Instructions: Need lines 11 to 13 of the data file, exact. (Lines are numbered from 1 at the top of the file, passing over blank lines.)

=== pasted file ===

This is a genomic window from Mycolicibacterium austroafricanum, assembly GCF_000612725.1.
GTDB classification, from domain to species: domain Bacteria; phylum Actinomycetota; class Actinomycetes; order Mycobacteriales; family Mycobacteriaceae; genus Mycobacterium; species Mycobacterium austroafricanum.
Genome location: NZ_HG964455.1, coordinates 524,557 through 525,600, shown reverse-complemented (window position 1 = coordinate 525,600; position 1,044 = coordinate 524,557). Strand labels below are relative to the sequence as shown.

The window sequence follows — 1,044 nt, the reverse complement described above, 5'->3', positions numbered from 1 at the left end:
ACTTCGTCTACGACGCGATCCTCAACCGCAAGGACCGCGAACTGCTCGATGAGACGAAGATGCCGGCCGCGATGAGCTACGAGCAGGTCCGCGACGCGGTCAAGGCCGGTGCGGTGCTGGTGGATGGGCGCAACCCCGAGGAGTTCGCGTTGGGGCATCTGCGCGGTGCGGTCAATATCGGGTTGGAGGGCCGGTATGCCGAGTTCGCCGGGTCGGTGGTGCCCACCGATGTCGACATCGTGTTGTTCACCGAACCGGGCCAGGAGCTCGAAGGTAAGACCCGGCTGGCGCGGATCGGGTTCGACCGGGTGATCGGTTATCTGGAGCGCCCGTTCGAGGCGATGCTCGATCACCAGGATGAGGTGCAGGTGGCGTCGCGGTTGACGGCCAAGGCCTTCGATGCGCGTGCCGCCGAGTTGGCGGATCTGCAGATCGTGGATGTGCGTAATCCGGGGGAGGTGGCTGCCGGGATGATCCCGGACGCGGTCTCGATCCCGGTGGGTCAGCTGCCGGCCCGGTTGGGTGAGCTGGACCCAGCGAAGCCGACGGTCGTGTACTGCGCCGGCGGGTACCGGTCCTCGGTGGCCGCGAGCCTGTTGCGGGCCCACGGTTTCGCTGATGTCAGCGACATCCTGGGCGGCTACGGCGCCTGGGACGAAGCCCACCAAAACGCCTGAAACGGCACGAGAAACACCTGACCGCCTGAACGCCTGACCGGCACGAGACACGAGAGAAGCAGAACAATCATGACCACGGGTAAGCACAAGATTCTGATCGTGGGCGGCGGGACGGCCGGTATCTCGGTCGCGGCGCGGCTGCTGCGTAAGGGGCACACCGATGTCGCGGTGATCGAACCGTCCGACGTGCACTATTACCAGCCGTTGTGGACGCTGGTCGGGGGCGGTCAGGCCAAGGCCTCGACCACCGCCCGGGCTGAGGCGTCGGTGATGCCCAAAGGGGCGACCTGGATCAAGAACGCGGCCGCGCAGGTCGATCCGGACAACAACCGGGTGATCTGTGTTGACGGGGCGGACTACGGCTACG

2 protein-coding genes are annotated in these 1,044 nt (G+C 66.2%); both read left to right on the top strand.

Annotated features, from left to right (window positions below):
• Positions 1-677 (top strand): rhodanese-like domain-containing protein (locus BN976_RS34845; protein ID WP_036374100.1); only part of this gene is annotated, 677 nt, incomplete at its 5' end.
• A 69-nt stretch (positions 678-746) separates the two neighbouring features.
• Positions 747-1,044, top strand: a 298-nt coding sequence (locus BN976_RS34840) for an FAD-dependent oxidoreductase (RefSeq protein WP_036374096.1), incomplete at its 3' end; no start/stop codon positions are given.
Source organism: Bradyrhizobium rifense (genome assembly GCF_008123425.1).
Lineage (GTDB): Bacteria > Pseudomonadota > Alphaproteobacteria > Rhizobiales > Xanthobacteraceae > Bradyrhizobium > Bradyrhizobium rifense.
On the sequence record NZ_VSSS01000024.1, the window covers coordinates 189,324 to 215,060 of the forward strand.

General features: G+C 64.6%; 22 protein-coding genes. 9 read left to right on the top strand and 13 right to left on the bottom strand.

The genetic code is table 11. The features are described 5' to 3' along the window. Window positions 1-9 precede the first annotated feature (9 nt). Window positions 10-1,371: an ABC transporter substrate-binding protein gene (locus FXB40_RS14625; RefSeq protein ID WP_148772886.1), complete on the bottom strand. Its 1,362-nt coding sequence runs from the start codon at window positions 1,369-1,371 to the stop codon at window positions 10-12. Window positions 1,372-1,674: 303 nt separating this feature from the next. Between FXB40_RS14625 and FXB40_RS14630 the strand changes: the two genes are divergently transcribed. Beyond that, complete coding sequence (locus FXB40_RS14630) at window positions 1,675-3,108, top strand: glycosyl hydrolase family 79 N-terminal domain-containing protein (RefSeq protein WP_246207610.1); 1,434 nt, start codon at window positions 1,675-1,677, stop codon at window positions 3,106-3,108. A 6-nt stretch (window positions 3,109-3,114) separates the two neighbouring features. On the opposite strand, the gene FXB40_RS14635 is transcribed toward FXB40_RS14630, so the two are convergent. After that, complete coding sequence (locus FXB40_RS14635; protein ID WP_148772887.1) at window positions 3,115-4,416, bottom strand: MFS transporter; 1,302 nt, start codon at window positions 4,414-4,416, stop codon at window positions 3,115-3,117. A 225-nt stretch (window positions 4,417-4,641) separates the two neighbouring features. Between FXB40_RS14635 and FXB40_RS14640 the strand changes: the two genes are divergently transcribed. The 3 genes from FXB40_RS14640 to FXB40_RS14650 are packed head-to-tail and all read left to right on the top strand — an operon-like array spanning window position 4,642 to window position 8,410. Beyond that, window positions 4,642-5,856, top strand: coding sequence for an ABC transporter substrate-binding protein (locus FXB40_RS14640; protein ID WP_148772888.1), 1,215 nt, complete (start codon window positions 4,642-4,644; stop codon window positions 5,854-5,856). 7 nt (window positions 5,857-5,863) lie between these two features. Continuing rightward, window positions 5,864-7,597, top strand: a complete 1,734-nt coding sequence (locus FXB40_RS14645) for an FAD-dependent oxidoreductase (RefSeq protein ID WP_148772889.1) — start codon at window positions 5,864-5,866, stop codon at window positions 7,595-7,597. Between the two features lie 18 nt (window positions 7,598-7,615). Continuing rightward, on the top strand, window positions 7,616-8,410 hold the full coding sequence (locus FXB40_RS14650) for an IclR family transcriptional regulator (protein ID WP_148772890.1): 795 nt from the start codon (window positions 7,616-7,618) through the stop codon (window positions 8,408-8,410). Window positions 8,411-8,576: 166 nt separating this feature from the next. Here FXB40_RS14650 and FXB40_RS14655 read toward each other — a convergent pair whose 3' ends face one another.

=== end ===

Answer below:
Source organism: Bradyrhizobium rifense (genome assembly GCF_008123425.1).
Lineage (GTDB): Bacteria > Pseudomonadota > Alphaproteobacteria > Rhizobiales > Xanthobacteraceae > Bradyrhizobium > Bradyrhizobium rifense.
On the sequence record NZ_VSSS01000024.1, the window covers coordinates 189,324 to 215,060 of the forward strand.